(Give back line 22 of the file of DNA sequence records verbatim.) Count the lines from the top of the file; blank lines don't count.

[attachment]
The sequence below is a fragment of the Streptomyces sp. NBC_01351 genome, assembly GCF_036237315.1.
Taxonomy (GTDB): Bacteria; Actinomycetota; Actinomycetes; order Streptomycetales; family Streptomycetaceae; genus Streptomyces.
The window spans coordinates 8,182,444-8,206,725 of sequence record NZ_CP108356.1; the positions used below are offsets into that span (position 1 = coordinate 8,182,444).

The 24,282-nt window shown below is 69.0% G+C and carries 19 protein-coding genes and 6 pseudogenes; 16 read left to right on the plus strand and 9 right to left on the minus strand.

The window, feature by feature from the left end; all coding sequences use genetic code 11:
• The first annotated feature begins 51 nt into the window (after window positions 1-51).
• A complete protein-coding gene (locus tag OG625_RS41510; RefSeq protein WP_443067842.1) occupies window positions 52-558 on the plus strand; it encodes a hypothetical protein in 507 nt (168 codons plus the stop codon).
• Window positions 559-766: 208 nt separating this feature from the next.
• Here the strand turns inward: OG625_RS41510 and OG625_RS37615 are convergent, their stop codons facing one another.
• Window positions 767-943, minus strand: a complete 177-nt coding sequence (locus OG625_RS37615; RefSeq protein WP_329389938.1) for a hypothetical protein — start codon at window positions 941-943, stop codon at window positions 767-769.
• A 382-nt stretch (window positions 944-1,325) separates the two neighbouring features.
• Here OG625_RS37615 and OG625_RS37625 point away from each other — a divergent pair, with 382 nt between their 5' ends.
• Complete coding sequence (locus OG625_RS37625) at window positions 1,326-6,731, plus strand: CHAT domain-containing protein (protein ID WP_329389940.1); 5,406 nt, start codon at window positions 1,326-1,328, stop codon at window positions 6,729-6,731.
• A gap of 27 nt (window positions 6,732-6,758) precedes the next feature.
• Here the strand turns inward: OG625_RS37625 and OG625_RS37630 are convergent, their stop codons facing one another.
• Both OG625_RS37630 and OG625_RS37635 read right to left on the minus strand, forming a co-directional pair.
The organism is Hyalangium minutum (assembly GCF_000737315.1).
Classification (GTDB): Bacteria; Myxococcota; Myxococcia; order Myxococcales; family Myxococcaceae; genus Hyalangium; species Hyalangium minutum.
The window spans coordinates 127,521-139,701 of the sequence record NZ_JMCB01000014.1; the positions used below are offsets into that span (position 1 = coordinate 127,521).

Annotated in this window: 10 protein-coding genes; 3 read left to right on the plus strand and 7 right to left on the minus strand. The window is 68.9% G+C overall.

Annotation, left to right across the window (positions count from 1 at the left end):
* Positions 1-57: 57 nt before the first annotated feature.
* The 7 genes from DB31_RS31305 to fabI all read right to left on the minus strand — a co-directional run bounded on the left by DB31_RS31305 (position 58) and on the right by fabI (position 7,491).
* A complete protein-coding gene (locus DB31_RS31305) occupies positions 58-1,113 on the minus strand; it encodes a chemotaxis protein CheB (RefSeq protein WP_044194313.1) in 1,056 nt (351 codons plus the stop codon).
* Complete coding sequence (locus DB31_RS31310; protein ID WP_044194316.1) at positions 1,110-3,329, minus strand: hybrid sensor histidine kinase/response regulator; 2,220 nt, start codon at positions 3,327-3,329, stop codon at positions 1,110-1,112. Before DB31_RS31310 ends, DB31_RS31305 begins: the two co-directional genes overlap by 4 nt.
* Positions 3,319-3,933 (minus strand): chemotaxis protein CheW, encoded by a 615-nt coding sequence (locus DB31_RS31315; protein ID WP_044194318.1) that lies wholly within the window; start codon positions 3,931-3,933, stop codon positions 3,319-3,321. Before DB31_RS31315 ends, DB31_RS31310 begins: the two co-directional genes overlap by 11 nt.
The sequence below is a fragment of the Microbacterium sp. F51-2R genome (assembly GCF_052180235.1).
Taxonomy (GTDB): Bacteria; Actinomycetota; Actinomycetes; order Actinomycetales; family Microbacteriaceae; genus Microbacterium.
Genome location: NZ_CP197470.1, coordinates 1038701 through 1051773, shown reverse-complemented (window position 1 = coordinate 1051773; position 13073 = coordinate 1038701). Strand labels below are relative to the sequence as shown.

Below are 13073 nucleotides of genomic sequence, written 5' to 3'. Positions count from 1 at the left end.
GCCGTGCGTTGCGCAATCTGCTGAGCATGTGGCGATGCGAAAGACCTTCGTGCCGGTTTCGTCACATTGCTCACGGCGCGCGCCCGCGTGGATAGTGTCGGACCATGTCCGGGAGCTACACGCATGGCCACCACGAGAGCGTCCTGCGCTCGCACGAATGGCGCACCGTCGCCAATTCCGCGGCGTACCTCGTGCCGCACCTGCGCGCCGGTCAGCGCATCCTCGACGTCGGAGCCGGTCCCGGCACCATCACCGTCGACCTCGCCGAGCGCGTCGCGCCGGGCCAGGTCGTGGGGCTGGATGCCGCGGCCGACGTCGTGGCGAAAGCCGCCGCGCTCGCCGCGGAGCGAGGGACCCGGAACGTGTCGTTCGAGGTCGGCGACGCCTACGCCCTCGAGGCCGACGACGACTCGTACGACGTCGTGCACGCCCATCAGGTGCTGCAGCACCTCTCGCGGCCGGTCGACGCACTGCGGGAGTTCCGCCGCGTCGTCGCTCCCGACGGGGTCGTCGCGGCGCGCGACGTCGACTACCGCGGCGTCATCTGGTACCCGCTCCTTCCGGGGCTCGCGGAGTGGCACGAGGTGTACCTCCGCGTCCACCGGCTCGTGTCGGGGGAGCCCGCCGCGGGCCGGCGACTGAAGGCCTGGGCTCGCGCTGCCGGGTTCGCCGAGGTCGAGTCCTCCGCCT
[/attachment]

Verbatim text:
* Positions 1-57: 57 nt before the first annotated feature.